Recorded and mixed at DADA studios, Brussels by Christine Verschorren in July & September 2019, additional mixing and mastering by Uwe Schwidewski at the ENJA Studio, Munich in January, 2020.
A portrait of Myriam Alter
MYRIAM ALTER piano, compositions – NICOLAS THYS, bass
1.True Love / 2. Missing You / 3. Life is cool / 4. Together / 5. Longing / 6. Nostalgia / 7. Spontaneous / 8. For Louise / 9. Serenity / 10. Blue Sky / 11. Deep Feelings / 12. Forever / 13. Life is light / 14. Hand in hand / 15. Dancing / 16. Smiling
All compositions by Myriam Alter (SABAM) / Published by ENJA RECORDS 2020
« As a jazz critic, the first thing I notice with Myriam Alter’s latest release, cleverly titled It Takes Two, is a friendly reminder: Alter is not a jazz musician. The music on It Takes Two, as with most of the music from her releases over the years (dating back to the early 1990s), bespeaks of more elemental musical qualities and less so about altered chords (not to mention chord changes), intricate arrangements or rhythmic complexity, all qualities that are typically found in most of the music we call jazz.
That being said, she is no rookie when it comes to knowing the chord changes, the standards and touchpoints of this thing called jazz. Just think of her now historic collaborations, on and off the stage and studio, with mentor Mal Waldron, and other jazz colleagues such as Kenny Werner, Joey Baron, Dino Saluzzi, and, more recently Luciano Biondini and Jaques Morelenbaum. A cursory view of this list of artists illuminates the great variety of stylists and instrumentation Alter has drawn on to incarnate her musical ideas.
Alter’s muse, if I can call it that, points to more basic human emotions; like a blues, the 16 originals here, their individual, pared-down titles suggest an almost folkloric essence, evoking scenes of our common humanity that seem to transcend periods in our cultural history. Indeed, the form of these compositions consciously sidesteps the usual theme-solo-theme formats of much jazz down through the years. Instead, in these intimate, revealing duets (dare I call them portraits?) with the marvelously sympathetic fellow Belgian bassist Nicolas Thys, Alter has offered to take the lucky listener on a journey out of time, the pacing of each tune somehow beyond the commonplace pulses of contemporary life. Climaxes don’t exist, and there are no major statements to be made, unless one considers the overall impression of the corpus of these haunting melodies taken as a whole.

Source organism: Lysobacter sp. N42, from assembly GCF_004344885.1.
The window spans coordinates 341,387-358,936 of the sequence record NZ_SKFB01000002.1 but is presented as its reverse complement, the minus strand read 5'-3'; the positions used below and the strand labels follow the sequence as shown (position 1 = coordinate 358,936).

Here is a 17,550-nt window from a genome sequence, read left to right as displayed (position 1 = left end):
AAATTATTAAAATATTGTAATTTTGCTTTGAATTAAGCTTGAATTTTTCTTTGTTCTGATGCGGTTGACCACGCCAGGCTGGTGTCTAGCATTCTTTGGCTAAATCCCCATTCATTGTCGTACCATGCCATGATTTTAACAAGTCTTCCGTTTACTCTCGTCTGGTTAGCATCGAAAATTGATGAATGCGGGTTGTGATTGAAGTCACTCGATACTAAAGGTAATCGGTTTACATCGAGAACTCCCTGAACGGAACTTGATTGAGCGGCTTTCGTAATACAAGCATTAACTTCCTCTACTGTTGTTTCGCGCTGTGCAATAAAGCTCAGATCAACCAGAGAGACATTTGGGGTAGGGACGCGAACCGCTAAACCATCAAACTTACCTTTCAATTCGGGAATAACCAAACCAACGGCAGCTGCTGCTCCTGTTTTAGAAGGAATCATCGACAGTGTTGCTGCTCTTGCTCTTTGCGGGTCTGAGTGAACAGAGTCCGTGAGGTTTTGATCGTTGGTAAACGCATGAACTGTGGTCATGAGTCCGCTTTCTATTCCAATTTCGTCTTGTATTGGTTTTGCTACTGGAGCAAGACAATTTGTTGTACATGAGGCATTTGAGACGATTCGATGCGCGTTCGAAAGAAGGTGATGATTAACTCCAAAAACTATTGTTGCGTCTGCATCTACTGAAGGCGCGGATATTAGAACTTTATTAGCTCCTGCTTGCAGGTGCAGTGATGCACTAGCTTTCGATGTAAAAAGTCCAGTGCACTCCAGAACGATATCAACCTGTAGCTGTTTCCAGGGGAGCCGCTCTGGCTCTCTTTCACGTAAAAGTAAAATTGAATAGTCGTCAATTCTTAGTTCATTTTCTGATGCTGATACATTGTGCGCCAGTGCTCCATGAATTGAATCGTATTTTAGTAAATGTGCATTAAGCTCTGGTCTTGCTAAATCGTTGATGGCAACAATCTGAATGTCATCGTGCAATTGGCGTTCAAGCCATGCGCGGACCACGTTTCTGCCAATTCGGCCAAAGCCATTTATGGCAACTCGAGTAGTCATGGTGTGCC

Taken as a whole, that's the way this writer would suggest one listen to It Takes Two. Heard in parts, the simple majesty of what Alter is attempting here might be missed. The sonic, emotional and aesthetic impulse that pervades ties each of these elegiac themes together in a kind of tapestry, each piece ending somehow almost as an abrupt statement, waiting for the next note, the next image, the next feeling, leaving one suspended until that next selection.
Certainly, each piece was rehearsed and recorded separately, the material gone over almost religiously, as is Alter’s wont, her manner as a professional. As she says, “Working with Nicolas was just a pleasure. He likes my music and the only thing he wants is to watch my hands.
“We were working without charts. To me,” she continues, “it is so comfortable to play with him. He is not judgmental at all. I think we have the same understanding about music.”
And the studio quality of these recordings maintains the close-in feeling that Alter no doubt was attempting to convey. But it was her mindset and heart that carried the day, whether and regardless of circumstance on a day-to-day basis.
One of the many highlights of hearing It Takes Two is the empathic musical symmetry that can be heard between Alter and Thys. One might get the impression that the two are just getting started and that there is much more to be said beyond this recording, Thys' bass playing perhaps telepathically communicating an intuitive knowledge of Alter’s compositional style and musical meaning.
From Thys’ eloquent opening lines to the album on “True Love,” to Alter’s simple, plaintive melody lines to the more bebop-py, lively yet quizzical solo “Spontaneous” to more mystery with the mesmerizing statements with “Louise,” the pathways of It Takes Two take us through turns and sudden twists that keep us in a seemingly perpetual state of wonder.
It’s a rare recording these days that either doesn’t flaunt personality or high-production values on the one hand, or excessive virtuosity and flamboyant thematic elements on the other. In Myriam Alter’s case, the vibe remains consistently close to the heart, the message a direct one that can touch on one’s sense of longing, of belonging-but-not-belonging, of hope and a faraway dream that has yet to be realized, what it means to be humble and close to the earth and earthly concerns. There is much to this music that goes beyond surface feeling but instead asks the lucky listener to sit and allow the music's magic to wash over and take you on a quiet, meditative journey so foreign to so much of what passes for the real thing, what passes for excitement these days. »